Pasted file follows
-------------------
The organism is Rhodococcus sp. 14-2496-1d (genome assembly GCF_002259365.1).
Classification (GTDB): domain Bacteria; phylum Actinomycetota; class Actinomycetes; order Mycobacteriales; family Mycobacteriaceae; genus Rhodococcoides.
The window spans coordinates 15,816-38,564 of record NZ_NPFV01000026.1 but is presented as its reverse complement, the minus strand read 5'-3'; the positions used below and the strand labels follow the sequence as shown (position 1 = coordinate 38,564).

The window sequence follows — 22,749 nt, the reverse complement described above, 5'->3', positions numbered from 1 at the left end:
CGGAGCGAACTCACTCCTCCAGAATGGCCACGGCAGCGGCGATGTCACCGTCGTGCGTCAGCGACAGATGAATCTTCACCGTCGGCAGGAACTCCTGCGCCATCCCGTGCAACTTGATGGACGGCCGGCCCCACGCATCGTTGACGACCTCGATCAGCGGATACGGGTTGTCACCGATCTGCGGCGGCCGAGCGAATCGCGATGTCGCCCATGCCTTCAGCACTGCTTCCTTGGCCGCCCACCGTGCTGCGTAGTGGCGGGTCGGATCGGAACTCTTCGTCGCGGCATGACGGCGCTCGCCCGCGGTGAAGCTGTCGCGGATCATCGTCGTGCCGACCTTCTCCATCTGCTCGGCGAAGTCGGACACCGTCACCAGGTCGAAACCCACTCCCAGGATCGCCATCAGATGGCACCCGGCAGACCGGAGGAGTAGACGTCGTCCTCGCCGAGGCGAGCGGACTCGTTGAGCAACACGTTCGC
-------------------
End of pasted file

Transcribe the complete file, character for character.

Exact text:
The organism is Rhodococcus sp. 14-2496-1d (genome assembly GCF_002259365.1).
Classification (GTDB): domain Bacteria; phylum Actinomycetota; class Actinomycetes; order Mycobacteriales; family Mycobacteriaceae; genus Rhodococcoides.
The window spans coordinates 15,816-38,564 of record NZ_NPFV01000026.1 but is presented as its reverse complement, the minus strand read 5'-3'; the positions used below and the strand labels follow the sequence as shown (position 1 = coordinate 38,564).

The window sequence follows — 22,749 nt, the reverse complement described above, 5'->3', positions numbered from 1 at the left end:
CGGAGCGAACTCACTCCTCCAGAATGGCCACGGCAGCGGCGATGTCACCGTCGTGCGTCAGCGACAGATGAATCTTCACCGTCGGCAGGAACTCCTGCGCCATCCCGTGCAACTTGATGGACGGCCGGCCCCACGCATCGTTGACGACCTCGATCAGCGGATACGGGTTGTCACCGATCTGCGGCGGCCGAGCGAATCGCGATGTCGCCCATGCCTTCAGCACTGCTTCCTTGGCCGCCCACCGTGCTGCGTAGTGGCGGGTCGGATCGGAACTCTTCGTCGCGGCATGACGGCGCTCGCCCGCGGTGAAGCTGTCGCGGATCATCGTCGTGCCGACCTTCTCCATCTGCTCGGCGAAGTCGGACACCGTCACCAGGTCGAAACCCACTCCCAGGATCGCCATCAGATGGCACCCGGCAGACCGGAGGAGTAGACGTCGTCCTCGCCGAGGCGAGCGGACTCGTTGAGCAACACGTTCGC